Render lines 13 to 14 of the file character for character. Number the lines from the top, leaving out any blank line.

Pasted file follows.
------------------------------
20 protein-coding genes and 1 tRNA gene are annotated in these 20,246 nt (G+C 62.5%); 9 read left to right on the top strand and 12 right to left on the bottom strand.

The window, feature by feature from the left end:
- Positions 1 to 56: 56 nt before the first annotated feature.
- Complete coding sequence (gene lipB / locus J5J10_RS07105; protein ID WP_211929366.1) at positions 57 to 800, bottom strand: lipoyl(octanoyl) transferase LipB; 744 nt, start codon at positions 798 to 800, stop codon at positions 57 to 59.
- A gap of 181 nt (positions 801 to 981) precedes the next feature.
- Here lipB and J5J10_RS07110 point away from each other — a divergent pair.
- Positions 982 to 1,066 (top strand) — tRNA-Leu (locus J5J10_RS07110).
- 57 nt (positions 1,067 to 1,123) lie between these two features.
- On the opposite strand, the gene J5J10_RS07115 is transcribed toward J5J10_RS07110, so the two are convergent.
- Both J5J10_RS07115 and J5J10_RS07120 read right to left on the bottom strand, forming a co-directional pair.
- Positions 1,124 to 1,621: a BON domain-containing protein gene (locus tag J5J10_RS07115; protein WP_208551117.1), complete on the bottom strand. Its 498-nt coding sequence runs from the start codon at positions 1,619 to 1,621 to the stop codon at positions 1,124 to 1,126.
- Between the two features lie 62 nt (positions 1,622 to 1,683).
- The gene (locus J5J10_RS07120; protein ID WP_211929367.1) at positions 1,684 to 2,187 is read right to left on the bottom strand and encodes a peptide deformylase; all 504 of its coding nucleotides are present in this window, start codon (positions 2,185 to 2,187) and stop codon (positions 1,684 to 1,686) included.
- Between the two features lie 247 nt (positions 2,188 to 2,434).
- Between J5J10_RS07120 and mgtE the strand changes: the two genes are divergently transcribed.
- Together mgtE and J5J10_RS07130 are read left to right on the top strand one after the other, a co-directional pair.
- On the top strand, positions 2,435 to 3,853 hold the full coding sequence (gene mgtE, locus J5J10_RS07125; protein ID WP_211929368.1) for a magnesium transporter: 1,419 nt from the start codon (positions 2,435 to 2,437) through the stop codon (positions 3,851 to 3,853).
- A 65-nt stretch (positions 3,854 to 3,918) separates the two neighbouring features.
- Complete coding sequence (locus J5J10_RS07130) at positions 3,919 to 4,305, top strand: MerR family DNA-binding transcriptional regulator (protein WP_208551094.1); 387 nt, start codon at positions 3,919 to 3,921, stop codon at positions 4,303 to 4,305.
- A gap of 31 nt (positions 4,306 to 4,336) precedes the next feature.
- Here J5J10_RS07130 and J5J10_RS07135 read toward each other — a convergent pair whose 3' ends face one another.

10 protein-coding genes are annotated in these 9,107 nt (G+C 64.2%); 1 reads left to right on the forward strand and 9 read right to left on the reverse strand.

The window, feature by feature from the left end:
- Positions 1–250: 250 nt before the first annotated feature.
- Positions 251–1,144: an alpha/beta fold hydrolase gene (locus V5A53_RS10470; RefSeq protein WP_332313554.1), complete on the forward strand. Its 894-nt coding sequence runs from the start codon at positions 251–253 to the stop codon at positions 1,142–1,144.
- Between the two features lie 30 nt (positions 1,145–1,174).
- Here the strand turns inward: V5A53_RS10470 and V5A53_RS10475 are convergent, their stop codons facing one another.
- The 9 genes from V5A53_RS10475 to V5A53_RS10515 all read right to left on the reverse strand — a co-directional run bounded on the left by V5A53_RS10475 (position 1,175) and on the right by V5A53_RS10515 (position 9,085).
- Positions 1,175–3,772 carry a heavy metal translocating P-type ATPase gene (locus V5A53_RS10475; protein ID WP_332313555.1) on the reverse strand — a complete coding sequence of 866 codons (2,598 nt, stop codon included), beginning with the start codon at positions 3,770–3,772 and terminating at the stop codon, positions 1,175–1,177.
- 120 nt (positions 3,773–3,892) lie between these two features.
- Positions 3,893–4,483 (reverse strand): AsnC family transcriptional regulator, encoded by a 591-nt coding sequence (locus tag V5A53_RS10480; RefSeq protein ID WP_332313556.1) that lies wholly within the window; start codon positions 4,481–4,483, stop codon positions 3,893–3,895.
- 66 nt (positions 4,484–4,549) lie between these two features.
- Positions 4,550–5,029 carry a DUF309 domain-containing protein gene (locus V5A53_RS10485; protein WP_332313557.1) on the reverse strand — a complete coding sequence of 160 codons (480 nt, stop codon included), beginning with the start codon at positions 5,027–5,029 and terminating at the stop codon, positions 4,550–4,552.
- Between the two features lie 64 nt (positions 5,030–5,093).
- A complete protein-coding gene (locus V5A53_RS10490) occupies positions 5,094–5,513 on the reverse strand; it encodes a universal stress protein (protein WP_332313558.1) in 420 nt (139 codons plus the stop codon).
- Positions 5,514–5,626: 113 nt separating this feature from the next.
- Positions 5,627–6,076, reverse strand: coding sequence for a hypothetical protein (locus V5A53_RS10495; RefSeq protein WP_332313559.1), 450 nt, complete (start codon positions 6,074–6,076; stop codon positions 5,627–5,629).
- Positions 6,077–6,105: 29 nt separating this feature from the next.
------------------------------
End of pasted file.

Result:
- The gene (locus J5J10_RS07120; protein ID WP_211929367.1) at positions 1,684 to 2,187 is read right to left on the bottom strand and encodes a peptide deformylase; all 504 of its coding nucleotides are present in this window, start codon (positions 2,185 to 2,187) and stop codon (positions 1,684 to 1,686) included.
- Between the two features lie 247 nt (positions 2,188 to 2,434).